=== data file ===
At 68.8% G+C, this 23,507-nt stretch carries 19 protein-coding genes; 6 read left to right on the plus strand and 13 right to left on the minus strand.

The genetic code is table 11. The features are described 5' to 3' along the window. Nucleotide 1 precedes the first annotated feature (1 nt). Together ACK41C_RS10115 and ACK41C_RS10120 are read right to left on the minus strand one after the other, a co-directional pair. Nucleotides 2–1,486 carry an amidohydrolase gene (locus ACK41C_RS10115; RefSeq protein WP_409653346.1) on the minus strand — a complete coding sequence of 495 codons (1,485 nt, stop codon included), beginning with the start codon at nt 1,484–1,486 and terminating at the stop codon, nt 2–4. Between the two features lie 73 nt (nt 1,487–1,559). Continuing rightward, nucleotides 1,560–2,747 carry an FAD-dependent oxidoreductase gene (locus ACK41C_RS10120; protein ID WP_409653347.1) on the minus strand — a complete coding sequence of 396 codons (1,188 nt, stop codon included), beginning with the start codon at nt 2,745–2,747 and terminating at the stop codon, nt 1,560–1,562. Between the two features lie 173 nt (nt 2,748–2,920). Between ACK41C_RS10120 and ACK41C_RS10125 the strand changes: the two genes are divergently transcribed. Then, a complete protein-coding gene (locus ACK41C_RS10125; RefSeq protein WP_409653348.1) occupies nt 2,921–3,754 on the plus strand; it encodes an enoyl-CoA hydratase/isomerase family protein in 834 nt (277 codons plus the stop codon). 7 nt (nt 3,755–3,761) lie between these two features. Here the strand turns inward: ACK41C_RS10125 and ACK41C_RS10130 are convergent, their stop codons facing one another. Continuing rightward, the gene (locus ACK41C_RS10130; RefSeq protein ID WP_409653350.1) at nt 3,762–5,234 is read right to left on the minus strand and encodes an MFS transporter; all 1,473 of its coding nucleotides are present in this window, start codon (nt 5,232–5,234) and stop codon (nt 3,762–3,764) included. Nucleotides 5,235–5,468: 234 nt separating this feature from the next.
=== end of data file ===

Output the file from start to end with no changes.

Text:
At 68.8% G+C, this 23,507-nt stretch carries 19 protein-coding genes; 6 read left to right on the plus strand and 13 right to left on the minus strand.

The genetic code is table 11. The features are described 5' to 3' along the window. Nucleotide 1 precedes the first annotated feature (1 nt). Together ACK41C_RS10115 and ACK41C_RS10120 are read right to left on the minus strand one after the other, a co-directional pair. Nucleotides 2–1,486 carry an amidohydrolase gene (locus ACK41C_RS10115; RefSeq protein WP_409653346.1) on the minus strand — a complete coding sequence of 495 codons (1,485 nt, stop codon included), beginning with the start codon at nt 1,484–1,486 and terminating at the stop codon, nt 2–4. Between the two features lie 73 nt (nt 1,487–1,559). Continuing rightward, nucleotides 1,560–2,747 carry an FAD-dependent oxidoreductase gene (locus ACK41C_RS10120; protein ID WP_409653347.1) on the minus strand — a complete coding sequence of 396 codons (1,188 nt, stop codon included), beginning with the start codon at nt 2,745–2,747 and terminating at the stop codon, nt 1,560–1,562. Between the two features lie 173 nt (nt 2,748–2,920). Between ACK41C_RS10120 and ACK41C_RS10125 the strand changes: the two genes are divergently transcribed. Then, a complete protein-coding gene (locus ACK41C_RS10125; RefSeq protein WP_409653348.1) occupies nt 2,921–3,754 on the plus strand; it encodes an enoyl-CoA hydratase/isomerase family protein in 834 nt (277 codons plus the stop codon). 7 nt (nt 3,755–3,761) lie between these two features. Here the strand turns inward: ACK41C_RS10125 and ACK41C_RS10130 are convergent, their stop codons facing one another. Continuing rightward, the gene (locus ACK41C_RS10130; RefSeq protein ID WP_409653350.1) at nt 3,762–5,234 is read right to left on the minus strand and encodes an MFS transporter; all 1,473 of its coding nucleotides are present in this window, start codon (nt 5,232–5,234) and stop codon (nt 3,762–3,764) included. Nucleotides 5,235–5,468: 234 nt separating this feature from the next.